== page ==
In today’s reading we’re still working through specific laws for Israel that fall under the general command to be set apart as God’s holy people.
The theme that runs through chapter 21 is assuring that sin is not allowed to set up camp in the land. A ritual is assigned to dealing with unsolved murders, and instructions are given for properly dealing with captives, rebellious children, and hangings. And you’ll even hear a law that sounds like it came straight from the story of Jacob.
Chapter 22 and the beginning of 23 present a series of cases where mixing together of certain things is prohibited. Some of these will sound peculiar while others, such as disallowing the Ammonites and Moabites into the assembly, are derived from history. Many mark a distinction from the nations around them, remembering the LORD’s charge that Israel be set apart. Listen in chapter 23, however, that not all nations are treated the same: Egypt and Edom are different, based on Israel’s history with them.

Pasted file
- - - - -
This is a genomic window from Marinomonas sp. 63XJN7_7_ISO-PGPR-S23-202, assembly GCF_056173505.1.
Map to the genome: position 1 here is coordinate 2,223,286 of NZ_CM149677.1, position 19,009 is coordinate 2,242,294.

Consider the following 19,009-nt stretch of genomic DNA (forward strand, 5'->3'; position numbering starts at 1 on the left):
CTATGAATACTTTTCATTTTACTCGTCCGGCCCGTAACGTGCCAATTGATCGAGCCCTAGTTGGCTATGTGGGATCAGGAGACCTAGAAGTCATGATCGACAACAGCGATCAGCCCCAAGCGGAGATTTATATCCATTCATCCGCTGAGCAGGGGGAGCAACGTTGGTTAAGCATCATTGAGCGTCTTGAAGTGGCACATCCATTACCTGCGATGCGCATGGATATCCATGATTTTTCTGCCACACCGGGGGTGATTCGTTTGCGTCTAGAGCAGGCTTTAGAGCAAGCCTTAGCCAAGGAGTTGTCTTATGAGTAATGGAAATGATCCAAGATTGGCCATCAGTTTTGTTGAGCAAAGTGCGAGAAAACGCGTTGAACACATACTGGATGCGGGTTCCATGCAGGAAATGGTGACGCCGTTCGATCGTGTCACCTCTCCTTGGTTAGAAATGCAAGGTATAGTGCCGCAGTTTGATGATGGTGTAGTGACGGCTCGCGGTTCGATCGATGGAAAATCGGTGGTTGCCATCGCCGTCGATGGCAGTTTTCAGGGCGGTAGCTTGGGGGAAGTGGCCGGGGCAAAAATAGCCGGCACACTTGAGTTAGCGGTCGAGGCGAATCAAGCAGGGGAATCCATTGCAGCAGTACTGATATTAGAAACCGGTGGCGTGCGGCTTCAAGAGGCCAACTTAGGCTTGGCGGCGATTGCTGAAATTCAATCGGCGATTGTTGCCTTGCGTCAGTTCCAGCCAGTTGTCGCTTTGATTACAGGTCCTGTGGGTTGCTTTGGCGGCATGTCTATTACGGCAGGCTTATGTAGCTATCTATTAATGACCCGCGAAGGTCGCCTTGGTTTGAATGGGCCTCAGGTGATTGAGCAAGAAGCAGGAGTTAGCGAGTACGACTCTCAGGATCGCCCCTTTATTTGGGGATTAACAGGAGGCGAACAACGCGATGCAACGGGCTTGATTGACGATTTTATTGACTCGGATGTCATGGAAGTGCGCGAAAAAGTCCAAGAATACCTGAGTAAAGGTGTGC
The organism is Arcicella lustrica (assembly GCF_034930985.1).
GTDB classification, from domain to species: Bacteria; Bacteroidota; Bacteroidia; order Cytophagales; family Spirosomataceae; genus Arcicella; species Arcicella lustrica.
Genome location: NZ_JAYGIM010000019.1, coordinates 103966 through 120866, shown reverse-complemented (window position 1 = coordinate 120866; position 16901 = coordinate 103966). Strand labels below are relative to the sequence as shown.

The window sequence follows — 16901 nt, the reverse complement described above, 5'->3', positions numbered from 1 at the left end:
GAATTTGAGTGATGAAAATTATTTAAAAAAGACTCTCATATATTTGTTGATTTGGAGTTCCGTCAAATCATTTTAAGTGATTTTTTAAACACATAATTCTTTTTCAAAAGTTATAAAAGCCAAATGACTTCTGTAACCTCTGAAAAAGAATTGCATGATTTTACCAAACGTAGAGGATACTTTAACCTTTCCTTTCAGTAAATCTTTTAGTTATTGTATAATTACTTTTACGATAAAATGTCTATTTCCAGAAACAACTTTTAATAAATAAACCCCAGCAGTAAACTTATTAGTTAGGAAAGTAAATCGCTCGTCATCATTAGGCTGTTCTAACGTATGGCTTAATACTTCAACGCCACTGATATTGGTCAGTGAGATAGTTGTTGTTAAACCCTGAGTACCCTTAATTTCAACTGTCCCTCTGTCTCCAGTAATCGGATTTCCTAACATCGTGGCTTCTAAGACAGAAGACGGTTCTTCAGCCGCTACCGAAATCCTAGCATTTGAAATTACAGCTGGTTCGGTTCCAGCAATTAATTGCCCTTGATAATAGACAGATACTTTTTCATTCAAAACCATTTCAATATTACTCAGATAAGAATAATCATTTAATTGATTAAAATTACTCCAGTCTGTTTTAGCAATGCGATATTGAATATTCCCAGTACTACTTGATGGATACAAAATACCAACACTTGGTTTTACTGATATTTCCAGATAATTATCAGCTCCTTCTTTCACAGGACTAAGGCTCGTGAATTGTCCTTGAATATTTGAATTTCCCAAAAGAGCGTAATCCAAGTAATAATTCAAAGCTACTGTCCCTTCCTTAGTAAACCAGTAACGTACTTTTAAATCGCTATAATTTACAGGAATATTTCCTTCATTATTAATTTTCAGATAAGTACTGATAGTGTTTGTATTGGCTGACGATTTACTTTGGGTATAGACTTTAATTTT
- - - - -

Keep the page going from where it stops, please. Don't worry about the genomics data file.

At the end of today’s reading is again a curious mixture of laws about economic justice intermixed with laws about idolatry. We saw this same pattern in chapters 16 and 17, as though there might be some connection between the two.
These laws might be difficult to read through both because of their variety and their content. I’ll remind you again that we’re tourists in this land, visiting a different time and culture. It’s important to hear what they would have heard 3,400 years ago.
It’s also important to recognize that there are certain social constructs that God chose to address and others He didn’t. I encourage you to ask hard questions of the text while accepting that all of God’s purposes might not be discovered in this life.
Our verse for this week is Matthew 22:39: And a second is like it: You shall love your neighbor as yourself.
Deuteronomy 21 to 23. Now let’s read it!
And a second is like it: You shall love your neighbor as yourself.